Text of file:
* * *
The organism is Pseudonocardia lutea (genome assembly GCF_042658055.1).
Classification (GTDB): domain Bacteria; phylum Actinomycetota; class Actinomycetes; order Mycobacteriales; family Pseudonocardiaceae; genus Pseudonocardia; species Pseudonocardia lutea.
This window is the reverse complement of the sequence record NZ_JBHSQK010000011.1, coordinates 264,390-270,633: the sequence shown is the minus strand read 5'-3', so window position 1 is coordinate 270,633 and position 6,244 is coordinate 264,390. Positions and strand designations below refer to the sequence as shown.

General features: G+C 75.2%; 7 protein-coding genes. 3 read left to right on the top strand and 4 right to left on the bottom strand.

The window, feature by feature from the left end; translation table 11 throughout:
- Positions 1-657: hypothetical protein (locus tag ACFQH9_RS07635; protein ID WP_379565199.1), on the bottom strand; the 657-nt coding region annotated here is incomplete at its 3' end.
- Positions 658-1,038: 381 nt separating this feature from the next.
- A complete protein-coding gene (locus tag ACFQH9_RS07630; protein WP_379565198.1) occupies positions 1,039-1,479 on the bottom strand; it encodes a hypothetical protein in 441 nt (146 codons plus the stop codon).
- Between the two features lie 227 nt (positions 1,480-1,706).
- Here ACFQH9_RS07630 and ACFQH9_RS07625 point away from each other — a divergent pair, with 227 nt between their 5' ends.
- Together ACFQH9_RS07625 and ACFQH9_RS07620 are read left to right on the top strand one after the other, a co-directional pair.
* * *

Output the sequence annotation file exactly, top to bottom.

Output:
The organism is Pseudonocardia lutea (genome assembly GCF_042658055.1).
Classification (GTDB): domain Bacteria; phylum Actinomycetota; class Actinomycetes; order Mycobacteriales; family Pseudonocardiaceae; genus Pseudonocardia; species Pseudonocardia lutea.
This window is the reverse complement of the sequence record NZ_JBHSQK010000011.1, coordinates 264,390-270,633: the sequence shown is the minus strand read 5'-3', so window position 1 is coordinate 270,633 and position 6,244 is coordinate 264,390. Positions and strand designations below refer to the sequence as shown.

General features: G+C 75.2%; 7 protein-coding genes. 3 read left to right on the top strand and 4 right to left on the bottom strand.

The window, feature by feature from the left end; translation table 11 throughout:
- Positions 1-657: hypothetical protein (locus tag ACFQH9_RS07635; protein ID WP_379565199.1), on the bottom strand; the 657-nt coding region annotated here is incomplete at its 3' end.
- Positions 658-1,038: 381 nt separating this feature from the next.
- A complete protein-coding gene (locus tag ACFQH9_RS07630; protein WP_379565198.1) occupies positions 1,039-1,479 on the bottom strand; it encodes a hypothetical protein in 441 nt (146 codons plus the stop codon).
- Between the two features lie 227 nt (positions 1,480-1,706).
- Here ACFQH9_RS07630 and ACFQH9_RS07625 point away from each other — a divergent pair, with 227 nt between their 5' ends.
- Together ACFQH9_RS07625 and ACFQH9_RS07620 are read left to right on the top strand one after the other, a co-directional pair.